An usage example for using stacked runlevel on laptop to group networking services based on location is at OpenRC/Stacked runlevel.


Gentoo Prefix installs Gentoo within an offset, known as a prefix, allowing users to install Gentoo in another location in the filesystem hierarchy, hence avoiding conflicts. Next to this offset, Gentoo Prefix runs unprivileged, meaning no root user or rights are required to use it.

By using an offset (the "prefix" location), it is possible for many "alternative" user groups to benefit from a large part of the packages in the Gentoo Linux Portage tree. Currently users of the following systems successfully run Gentoo Prefix: Mac OS X on PPC and x86, Linux on x86, x86_64 and ia64, Solaris 10 on Sparc, Sparc/64, x86 and x86_64, FreeBSD on x86, AIX on PPC, Interix on x86, Windows on x86 (with the help of Interix), HP-UX on PARISC and ia64.

OpenRC runscript already support prefix-installed daemons, during the Summer of Code 2012 work will be done to implement full secondary/session daemon behavior to complete the overall feature set provided by Prefix.

OpenRC/Prefix, a tutorial for trying it out.


OpenRC can be triggered by external events, such as new hardware from udev. See OpenRC/Event driven subarticle for details.

Manually recovering crashed services

When a process crashes upon start, the following message will appear when checking its status.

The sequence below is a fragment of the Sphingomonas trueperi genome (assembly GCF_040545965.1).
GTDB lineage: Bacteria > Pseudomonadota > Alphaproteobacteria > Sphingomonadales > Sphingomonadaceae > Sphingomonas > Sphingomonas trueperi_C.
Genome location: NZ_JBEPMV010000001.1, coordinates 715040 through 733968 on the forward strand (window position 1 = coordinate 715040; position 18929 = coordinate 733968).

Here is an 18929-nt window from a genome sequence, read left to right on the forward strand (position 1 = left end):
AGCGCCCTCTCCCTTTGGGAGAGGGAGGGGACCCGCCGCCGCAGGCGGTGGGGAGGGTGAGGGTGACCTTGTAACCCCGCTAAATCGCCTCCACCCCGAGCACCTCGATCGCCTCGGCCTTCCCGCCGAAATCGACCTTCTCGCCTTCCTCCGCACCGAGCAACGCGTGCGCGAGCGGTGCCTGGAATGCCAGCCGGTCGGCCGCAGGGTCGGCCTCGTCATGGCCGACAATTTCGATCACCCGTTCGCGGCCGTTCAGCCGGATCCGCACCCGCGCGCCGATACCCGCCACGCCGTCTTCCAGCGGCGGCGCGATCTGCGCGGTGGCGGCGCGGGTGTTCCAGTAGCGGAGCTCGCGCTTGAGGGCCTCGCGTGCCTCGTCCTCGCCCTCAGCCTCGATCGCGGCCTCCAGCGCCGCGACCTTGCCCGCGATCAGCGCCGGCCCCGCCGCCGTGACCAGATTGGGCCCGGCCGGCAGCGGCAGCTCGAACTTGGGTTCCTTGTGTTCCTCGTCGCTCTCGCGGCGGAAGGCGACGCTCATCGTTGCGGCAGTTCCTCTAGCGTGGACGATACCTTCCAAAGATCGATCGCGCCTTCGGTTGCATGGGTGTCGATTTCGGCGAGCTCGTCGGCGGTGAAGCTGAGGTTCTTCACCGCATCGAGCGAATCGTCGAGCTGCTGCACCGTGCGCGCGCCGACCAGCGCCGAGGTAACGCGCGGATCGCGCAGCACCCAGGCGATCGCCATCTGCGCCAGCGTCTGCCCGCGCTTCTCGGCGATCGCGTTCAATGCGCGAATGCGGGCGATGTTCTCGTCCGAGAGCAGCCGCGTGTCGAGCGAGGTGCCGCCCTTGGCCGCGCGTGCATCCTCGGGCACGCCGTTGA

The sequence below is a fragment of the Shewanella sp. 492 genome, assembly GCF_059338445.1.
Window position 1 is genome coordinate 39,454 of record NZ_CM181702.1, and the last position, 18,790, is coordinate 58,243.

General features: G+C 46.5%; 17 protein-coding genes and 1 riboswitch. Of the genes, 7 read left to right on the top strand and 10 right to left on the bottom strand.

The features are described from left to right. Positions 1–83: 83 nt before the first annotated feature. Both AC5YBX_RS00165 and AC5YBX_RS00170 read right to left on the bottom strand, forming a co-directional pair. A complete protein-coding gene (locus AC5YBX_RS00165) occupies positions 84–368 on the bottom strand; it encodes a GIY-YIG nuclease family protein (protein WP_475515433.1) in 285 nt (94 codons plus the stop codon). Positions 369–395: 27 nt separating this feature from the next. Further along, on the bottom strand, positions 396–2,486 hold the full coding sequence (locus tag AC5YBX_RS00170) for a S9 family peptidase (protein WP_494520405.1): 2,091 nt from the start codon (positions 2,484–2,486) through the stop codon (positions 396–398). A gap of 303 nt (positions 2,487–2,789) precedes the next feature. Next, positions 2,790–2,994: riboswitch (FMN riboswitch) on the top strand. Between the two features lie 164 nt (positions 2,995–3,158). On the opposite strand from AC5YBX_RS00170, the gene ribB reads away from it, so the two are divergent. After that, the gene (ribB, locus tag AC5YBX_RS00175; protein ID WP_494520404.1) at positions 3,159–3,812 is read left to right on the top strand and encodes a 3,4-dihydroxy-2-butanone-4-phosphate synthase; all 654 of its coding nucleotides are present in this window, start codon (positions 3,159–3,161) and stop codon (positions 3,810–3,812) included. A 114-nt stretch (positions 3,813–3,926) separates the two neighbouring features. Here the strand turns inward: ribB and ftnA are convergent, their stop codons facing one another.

root #rc-service docker status
* status: crashed
root #rc-service docker start
* WARNING: docker has already been started
root #rc-service docker stop
* Caching service dependencies ...                                                                                                  [ ok ]
* Stopping docker ...
* Failed to stop docker                                                                                                             [ !! ]
* ERROR: docker failed to stop

To remedy this situation, zap the service:

root #rc-service docker zap

Automatic respawning crashed services

OpenRC can return state of services to runlevel setting state, to provide stateful init scripts and automatic respawning. What you need is to run openrc (for default runlevel). Crashed services start and manual run services will stop. To prevent this you can run openrc -n (--not-stop)

By default openrc will attempt just to start crashed services, not restart. This сontrolled by rc_crashed_stop (default NO) and rc_crashed_start (default YES) options in /etc/rc.conf.

CGroups support

OpenRC starting with version 0.12 has extended cgroups support. See OpenRC/CGroups for details.

Chroot support

root #mkdir /lib64/rc/init.d
root #ln -s /lib64/rc/init.d /run/openrc
root #touch /run/openrc/softlevel
root #emerge --oneshot sys-apps/openrc
FILE /etc/rc.confOpenRC config file
rc_need="!net !dev !udev-mount !sysfs !checkfs !fsck !netmount !logger !clock !modules"

If you find that you are getting

* WARNING: <service> is already starting

messages attempting to start a service, you may need to run

root #rc-update --update

systemd compatibility


As some setups require systemd-logind. Elogind can be a suitable replacement as a standalone logind running with OpenRC.


systemd has a special tmpfiles.d file syntax for managing temporary files. sys-apps/opentmpfiles provides a tmpfiles.d interpreter for OpenRC.

Both can also be used to manage volatile entries in /sys or /proc.

See also